Posted on 15 May 2013 by Neilson
U.S. home builders' confidence rose this month, with sales expectations rising to the highest level in more than five years, a sign the housing market will remain a driving force behind the economic recovery.
The National Association of Home Builders said Wednesday that its housing-market index was 44 in May, up three points from April. All three components of the index rose, with builders' expectations of sales for the next with months hitting the highest level since February 2007.
The results were above expectations. Economists polled by Dow Jones Newswires had forecast the index would rise one point to 43. April's index was revised downward to a reading of 41 from an originally reported 42.
"Builders are noting an increased sense of urgency among potential buyers as a result of thinning inventories of homes for sale, continuing affordable mortgage rates and strengthening local economies," said Rick Judson, a home builder from Charlotte, N.C., and the group's chairman.
A reading above 50 in the NAHB index means that more builders view conditions as good rather than poor. The overall gauge hasn't been in positive territory since April 2006. At the height of the building bubble, readings were in the high 60s and low 70s.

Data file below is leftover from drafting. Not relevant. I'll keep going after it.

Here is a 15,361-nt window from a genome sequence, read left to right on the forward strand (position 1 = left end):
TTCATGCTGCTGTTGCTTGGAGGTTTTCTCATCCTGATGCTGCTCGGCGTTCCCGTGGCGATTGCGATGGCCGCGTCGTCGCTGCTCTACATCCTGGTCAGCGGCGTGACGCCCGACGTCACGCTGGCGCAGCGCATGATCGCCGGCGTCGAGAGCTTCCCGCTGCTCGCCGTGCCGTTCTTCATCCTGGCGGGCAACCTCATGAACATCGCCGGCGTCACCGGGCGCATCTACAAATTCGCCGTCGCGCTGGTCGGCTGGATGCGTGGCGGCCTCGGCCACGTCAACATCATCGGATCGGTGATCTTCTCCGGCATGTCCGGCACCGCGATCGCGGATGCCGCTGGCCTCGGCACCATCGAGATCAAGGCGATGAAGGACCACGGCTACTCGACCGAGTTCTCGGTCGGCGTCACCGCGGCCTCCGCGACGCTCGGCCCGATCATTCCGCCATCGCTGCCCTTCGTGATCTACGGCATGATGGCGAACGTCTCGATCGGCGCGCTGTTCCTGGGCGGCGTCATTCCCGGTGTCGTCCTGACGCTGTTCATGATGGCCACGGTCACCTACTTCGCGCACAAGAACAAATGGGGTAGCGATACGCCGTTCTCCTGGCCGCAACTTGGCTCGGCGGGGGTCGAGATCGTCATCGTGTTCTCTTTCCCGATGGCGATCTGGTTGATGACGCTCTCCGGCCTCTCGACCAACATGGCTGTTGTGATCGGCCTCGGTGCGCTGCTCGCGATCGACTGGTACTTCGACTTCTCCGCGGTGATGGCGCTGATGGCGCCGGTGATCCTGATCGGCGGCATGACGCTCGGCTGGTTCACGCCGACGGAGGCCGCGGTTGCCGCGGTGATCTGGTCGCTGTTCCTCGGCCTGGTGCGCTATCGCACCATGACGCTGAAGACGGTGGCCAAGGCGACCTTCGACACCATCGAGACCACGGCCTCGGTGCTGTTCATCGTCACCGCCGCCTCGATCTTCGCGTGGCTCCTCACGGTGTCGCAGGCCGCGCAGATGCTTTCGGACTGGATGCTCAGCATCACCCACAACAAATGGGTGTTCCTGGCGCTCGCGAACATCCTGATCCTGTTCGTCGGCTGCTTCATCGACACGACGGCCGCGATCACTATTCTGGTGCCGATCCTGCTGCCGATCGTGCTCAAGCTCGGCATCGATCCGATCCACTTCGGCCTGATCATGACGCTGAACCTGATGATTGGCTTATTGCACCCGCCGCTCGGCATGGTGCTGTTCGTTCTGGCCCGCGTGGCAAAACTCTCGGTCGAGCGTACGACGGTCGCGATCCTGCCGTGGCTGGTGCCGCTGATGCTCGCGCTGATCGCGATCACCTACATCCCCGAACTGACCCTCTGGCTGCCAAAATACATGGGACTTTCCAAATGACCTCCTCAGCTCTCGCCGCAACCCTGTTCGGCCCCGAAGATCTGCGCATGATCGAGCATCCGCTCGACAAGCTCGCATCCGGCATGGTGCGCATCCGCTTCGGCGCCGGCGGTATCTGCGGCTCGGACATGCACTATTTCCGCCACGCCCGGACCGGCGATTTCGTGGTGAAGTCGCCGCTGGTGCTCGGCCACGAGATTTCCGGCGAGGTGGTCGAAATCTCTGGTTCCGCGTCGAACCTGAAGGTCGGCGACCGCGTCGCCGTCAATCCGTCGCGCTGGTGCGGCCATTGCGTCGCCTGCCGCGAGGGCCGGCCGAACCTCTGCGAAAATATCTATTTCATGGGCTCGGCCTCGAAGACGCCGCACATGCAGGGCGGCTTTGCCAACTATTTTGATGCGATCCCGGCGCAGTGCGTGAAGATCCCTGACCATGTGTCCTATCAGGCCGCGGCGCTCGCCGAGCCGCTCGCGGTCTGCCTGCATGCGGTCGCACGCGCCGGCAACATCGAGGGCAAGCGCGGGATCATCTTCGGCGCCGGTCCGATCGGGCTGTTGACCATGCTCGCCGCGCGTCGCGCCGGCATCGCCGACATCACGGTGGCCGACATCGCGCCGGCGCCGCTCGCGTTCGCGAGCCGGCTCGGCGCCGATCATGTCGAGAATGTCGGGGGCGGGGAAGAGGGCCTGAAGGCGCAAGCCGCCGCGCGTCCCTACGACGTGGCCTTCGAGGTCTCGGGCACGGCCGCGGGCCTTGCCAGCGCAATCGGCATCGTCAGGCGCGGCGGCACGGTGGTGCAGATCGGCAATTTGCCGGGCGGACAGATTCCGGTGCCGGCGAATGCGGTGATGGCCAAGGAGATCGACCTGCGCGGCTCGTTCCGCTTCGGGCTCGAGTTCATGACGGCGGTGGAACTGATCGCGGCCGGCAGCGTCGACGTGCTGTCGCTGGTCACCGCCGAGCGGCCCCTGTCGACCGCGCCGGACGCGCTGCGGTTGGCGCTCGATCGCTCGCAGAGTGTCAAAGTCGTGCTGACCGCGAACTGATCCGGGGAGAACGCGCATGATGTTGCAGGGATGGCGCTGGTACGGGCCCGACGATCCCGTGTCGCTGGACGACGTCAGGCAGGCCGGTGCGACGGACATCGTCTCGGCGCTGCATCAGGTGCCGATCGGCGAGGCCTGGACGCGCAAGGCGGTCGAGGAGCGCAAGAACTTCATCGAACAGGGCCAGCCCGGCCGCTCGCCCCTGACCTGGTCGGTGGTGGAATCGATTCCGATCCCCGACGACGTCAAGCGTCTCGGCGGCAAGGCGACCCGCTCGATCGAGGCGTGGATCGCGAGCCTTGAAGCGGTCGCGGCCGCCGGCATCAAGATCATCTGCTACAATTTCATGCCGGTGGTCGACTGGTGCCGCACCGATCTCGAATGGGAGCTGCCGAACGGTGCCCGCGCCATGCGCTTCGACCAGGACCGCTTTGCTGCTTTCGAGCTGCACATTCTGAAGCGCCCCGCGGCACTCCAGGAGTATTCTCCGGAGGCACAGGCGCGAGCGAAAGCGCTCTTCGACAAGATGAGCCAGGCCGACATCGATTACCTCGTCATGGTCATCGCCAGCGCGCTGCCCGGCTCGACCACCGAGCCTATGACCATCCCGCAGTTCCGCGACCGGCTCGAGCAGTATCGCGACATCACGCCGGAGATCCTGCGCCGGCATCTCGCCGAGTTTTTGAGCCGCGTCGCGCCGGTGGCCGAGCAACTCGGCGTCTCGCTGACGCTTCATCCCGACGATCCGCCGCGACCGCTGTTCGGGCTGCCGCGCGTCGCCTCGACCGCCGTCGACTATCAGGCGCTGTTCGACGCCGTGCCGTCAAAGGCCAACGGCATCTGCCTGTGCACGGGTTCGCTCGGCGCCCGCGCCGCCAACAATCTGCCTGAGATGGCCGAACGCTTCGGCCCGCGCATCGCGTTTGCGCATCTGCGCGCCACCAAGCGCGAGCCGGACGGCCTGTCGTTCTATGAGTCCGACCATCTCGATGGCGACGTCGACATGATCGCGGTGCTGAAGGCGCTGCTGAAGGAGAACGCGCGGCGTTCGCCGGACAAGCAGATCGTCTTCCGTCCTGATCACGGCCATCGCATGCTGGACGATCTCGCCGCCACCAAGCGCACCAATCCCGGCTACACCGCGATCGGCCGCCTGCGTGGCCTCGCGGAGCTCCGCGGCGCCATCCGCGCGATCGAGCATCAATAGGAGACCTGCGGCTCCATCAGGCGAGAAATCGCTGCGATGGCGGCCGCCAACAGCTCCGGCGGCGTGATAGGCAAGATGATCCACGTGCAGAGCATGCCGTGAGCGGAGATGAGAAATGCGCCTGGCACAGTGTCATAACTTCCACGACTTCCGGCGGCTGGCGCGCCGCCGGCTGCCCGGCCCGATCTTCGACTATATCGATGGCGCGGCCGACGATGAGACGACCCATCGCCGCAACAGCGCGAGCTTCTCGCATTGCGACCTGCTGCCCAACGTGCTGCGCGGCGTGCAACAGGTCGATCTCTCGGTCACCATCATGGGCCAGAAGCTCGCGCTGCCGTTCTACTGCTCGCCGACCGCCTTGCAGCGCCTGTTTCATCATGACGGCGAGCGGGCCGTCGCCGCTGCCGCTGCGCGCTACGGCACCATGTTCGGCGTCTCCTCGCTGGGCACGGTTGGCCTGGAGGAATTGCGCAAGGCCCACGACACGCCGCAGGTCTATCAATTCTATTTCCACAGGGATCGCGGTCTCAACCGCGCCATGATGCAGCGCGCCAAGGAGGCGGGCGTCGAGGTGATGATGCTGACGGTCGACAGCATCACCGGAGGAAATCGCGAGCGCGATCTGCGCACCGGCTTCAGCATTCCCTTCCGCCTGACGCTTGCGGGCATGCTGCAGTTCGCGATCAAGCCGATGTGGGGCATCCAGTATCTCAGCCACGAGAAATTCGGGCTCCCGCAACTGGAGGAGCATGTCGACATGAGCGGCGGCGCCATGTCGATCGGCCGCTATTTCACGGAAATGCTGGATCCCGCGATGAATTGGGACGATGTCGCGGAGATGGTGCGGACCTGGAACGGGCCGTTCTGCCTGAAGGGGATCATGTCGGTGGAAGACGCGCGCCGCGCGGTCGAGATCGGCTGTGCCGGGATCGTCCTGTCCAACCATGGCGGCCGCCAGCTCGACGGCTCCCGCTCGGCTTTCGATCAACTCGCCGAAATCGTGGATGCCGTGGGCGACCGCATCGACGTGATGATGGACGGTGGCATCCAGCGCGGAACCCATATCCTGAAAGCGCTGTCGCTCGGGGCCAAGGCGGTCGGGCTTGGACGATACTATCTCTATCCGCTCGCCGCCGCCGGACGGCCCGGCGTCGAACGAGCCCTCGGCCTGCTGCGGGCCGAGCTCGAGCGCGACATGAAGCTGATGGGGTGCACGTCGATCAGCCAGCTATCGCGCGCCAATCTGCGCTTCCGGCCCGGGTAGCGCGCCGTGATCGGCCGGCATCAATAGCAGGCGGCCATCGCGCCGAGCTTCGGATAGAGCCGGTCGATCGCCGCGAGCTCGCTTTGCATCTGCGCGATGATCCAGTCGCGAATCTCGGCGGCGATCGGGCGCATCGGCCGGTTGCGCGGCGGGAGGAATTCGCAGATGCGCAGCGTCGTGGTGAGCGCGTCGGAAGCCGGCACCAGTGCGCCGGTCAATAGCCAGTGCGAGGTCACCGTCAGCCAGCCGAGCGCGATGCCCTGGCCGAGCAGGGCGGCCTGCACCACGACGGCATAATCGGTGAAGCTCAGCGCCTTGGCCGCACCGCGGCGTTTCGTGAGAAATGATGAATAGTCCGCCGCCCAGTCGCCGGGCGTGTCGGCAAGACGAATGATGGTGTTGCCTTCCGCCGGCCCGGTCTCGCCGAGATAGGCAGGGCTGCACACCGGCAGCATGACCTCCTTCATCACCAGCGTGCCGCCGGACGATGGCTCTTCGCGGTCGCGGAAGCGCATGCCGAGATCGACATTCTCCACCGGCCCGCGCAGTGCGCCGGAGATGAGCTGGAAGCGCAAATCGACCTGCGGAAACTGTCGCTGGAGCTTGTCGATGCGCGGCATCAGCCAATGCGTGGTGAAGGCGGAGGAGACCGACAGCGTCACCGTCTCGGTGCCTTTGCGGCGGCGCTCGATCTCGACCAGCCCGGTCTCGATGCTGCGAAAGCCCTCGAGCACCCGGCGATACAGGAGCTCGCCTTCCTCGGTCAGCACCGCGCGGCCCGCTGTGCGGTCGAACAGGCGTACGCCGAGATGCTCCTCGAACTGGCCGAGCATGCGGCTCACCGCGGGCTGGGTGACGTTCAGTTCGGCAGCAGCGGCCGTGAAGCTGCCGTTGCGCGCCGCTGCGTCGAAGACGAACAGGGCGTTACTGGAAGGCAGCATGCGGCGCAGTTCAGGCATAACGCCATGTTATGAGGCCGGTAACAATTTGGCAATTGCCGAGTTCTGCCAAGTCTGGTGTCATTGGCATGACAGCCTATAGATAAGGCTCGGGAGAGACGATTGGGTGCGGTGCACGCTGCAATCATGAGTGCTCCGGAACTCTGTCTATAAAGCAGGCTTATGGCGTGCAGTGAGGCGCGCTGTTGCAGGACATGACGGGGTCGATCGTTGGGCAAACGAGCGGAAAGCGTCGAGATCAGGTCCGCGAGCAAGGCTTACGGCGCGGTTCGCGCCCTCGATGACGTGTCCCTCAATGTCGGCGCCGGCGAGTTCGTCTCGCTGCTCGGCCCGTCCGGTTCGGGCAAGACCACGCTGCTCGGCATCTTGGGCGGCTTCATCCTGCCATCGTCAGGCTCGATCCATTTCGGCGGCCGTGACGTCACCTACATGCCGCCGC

The housing market helped pull the economy into a severe recession, which ended in June 2009. But housing has been a big component of growth of late. Residential fixed investment-which includes home building and household improvements-rose at an annual rate of 12.6% during the first quarter, building on solid gains over the past two years.
Regionally, builder confidence rose in three out the four U.S. regions in May. It jumped 10 points in the Northeast, five points in the Midwest, four points in the South, but fell 11 points in the West.
The index was based on a survey of 290 builders in May.